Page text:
Further, the MPs cautioned, any change in the policy to deny Mr. Modi’s visa application “would legitimise human rights violations and seriously impact the nature of U.S.-India relations by sending a message that the U.S. values economic interests over and above the universal values of human rights and justice.”

In this context the MPs highlighted Mr. Modi’s “relentless efforts” at rehabilitating his image, including a campaign by his PR firm APCO Worldwide to create “an illusion” of Gujarat as a prosperous, progressive state. “The reality on the ground could not be further from the truth,” they said.

The initial denial of visa by the U.S. was issued under Section 212(a)(2)(g) of the U.S. Immigration and Nationality Act, which makes any foreign government official who was responsible for or directly carried out, at any time, “particularly severe” violations of religious freedom ineligible for a visa.

List of petitioners: Rajya Sabha

1. Hussain Umar Dalwa

2. Dr. K.P. Ramalingam

3. M.P. Achuthan

4. A.S.M. (unclear)

5. Sabir Ali

6. G.N. Ratanpuri

7. Dr. B.K. Mukherji

8. Sitaram Yechury

9. Mohammad Adeeb

10. A.A. Jinnah

11. S.T. Thangavelu

12. S.D. Sharik (MP J&K)

13. Ali Anwar Ansari

14. Pradip Bhattacharya

15. Dhiraj Prasad Sahu

16. Shantaram Naik

17. Dr. E.M.S. Natchiappan

18. V. Hanumantha Rao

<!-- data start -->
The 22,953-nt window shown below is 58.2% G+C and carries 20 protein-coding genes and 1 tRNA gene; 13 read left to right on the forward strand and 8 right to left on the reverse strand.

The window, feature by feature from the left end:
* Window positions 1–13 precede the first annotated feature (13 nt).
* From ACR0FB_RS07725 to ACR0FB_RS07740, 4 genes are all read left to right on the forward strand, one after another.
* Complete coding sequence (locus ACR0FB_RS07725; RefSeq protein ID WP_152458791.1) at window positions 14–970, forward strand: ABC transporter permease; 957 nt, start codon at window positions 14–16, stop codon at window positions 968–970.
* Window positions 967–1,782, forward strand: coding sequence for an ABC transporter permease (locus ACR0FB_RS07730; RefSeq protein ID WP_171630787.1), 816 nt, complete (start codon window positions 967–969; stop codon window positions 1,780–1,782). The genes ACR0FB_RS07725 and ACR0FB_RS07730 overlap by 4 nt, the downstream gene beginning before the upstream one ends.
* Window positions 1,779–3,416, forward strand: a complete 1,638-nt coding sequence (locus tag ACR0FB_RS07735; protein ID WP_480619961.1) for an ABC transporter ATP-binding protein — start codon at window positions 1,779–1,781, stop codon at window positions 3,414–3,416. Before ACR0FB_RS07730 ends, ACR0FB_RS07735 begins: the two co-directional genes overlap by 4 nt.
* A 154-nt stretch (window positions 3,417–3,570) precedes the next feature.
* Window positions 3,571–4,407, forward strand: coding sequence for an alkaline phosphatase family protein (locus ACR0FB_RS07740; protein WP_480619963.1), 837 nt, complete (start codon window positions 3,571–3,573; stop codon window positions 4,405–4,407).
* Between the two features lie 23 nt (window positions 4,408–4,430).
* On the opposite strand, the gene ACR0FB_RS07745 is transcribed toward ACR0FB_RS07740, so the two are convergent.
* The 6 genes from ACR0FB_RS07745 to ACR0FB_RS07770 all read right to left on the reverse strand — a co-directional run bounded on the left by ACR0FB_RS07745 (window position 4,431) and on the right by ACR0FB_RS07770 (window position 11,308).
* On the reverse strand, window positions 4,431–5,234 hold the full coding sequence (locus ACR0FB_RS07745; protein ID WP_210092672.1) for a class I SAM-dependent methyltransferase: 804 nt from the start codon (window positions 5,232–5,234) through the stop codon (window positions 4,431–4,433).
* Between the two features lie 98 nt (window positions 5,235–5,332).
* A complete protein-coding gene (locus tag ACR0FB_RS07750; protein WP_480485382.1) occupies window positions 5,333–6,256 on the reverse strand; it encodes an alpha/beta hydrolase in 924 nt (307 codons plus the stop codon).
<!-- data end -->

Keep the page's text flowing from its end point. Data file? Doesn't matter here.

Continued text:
19. Anandabhaskar Rapolu

20. T. Ratnabai

21. Anil Caad

22. Biswajit Daimany

23. Joy Abraham

24. Pakaj Bora

25. Avinash Panda

26. Vandana Chavan

27. Ishwarlal Jain

28. Prof. Alka Kshatriya

29. Praveen Rashtrabal

30. Mahendra Singh Mara

31. Mohammed S.

32. Mohammed Ali Khan

33. Pravez Hashmi

34. Dr. Vijay Laxmi Sadho

35. Dr. Abhishek L.S.

36. Eknath M. Gaikwad

37. Jayawant G. Awale

38. Sanjeev G. Naik

39. Marotrao Kowase

List of petitioners: Lok Sabha

1. Abdul Rahman (Vellore, TN)

2. Dr. Mehboob Beg (Anantnag J&K)

3. S.D. Shariq (Baramulla, J&K)

4. S. (unclear) (WB)

5. M.I. Shanavas (Wayanad, Kerala)

6. A.A. Jinnah (TN)

7. Shafiqur Rahman Barq (UP)

8. Mohammad Abrarulhaque (Kishanganj, Bihar)

9. Mohammad Sahu Yusin (UP)

10. Mausam Noor (WB)

11. Jassen Khan (Ladhak)

12. P.L. Punia (Barabanki)

13. Kamal Kishore (UP)

14. S.S. Ramasubbu (Tirunelveli, TN)

15. S. Ahmed

16. J.K. Ritheesh (Ramanathapuram, TN)

17. R. Thamaraiselvan (Dharmapuri, TN)

18. Asadudin Owaisi (Hyderabad, AP)

19. Jon K.M. (Kerala)

20. M.B.R. (unclear) (AP)

21. Ch. Lal Singh (Udhampur)

22. Thirumaavalavan (Chidambaram, TN)

23. Kadir Rana (Muzaffarnagar, UP)

24. A.S.M. (unclear) (WB)

25. E.T. Mohamed B. (unclear) (Kerala)